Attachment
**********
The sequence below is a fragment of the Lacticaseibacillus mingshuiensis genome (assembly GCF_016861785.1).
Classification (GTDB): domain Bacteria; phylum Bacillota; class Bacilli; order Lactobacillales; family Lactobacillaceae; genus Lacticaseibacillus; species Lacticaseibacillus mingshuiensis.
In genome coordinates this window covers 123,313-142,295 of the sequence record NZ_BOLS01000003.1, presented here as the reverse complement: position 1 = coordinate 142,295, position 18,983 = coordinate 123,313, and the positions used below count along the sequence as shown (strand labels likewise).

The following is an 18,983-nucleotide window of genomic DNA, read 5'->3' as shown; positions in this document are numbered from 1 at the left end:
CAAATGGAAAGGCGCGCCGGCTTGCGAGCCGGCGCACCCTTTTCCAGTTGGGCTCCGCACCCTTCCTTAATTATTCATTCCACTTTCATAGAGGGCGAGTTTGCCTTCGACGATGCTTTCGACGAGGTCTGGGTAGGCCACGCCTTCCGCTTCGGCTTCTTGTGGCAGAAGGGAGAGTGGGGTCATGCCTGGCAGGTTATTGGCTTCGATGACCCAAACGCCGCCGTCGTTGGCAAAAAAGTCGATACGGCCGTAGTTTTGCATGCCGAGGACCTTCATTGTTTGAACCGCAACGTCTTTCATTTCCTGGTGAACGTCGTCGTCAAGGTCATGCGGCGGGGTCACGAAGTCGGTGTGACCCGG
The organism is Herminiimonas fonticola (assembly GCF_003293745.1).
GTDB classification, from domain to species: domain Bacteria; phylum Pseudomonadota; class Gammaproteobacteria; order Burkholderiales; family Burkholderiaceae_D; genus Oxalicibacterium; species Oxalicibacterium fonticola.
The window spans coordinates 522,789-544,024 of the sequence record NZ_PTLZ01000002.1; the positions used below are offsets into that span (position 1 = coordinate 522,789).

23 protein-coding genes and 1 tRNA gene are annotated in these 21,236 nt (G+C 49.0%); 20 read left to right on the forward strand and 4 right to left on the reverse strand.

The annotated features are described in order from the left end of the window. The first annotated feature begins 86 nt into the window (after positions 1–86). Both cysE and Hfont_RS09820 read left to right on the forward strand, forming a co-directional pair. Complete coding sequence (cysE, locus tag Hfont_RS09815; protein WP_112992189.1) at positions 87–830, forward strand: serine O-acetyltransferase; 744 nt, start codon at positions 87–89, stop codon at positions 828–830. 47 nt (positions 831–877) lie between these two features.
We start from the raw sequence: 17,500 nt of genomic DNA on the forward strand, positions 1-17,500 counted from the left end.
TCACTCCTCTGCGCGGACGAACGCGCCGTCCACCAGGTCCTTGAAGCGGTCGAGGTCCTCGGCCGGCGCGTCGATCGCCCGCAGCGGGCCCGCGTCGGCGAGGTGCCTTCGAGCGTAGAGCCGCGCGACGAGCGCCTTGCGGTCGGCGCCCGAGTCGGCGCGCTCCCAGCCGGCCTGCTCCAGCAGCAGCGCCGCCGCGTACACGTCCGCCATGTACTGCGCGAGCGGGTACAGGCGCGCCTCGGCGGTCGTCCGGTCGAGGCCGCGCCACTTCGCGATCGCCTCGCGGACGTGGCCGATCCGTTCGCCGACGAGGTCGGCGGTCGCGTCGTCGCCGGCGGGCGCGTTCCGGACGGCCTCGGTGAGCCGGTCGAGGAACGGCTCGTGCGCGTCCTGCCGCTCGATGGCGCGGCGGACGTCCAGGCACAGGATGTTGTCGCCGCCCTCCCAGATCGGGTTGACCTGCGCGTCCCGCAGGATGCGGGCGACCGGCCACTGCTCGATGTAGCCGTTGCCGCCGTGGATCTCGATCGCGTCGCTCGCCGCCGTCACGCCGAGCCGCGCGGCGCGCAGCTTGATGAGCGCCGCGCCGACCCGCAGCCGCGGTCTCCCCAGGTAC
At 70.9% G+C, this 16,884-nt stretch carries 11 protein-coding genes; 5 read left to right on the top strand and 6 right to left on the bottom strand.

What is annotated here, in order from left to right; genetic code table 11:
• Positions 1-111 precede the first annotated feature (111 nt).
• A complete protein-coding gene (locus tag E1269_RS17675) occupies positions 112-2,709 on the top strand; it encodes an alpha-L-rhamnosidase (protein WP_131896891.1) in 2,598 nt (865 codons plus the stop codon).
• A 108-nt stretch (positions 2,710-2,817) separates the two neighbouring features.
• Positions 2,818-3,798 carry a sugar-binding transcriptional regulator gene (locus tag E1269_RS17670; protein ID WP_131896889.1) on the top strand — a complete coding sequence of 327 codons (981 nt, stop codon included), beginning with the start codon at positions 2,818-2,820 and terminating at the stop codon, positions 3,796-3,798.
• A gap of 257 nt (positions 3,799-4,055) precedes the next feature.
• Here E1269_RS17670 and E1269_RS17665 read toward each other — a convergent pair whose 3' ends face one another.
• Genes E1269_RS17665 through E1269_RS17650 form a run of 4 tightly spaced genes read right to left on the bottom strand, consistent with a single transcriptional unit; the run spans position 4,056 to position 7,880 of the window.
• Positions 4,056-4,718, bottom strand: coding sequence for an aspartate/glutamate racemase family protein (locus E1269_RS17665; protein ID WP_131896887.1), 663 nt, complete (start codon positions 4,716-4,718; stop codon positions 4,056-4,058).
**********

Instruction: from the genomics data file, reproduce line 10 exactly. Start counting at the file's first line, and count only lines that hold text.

The annotated features are described in order from the left end of the window. The first annotated feature begins 86 nt into the window (after positions 1–86). Both cysE and Hfont_RS09820 read left to right on the forward strand, forming a co-directional pair. Complete coding sequence (cysE, locus tag Hfont_RS09815; protein WP_112992189.1) at positions 87–830, forward strand: serine O-acetyltransferase; 744 nt, start codon at positions 87–89, stop codon at positions 828–830. 47 nt (positions 831–877) lie between these two features.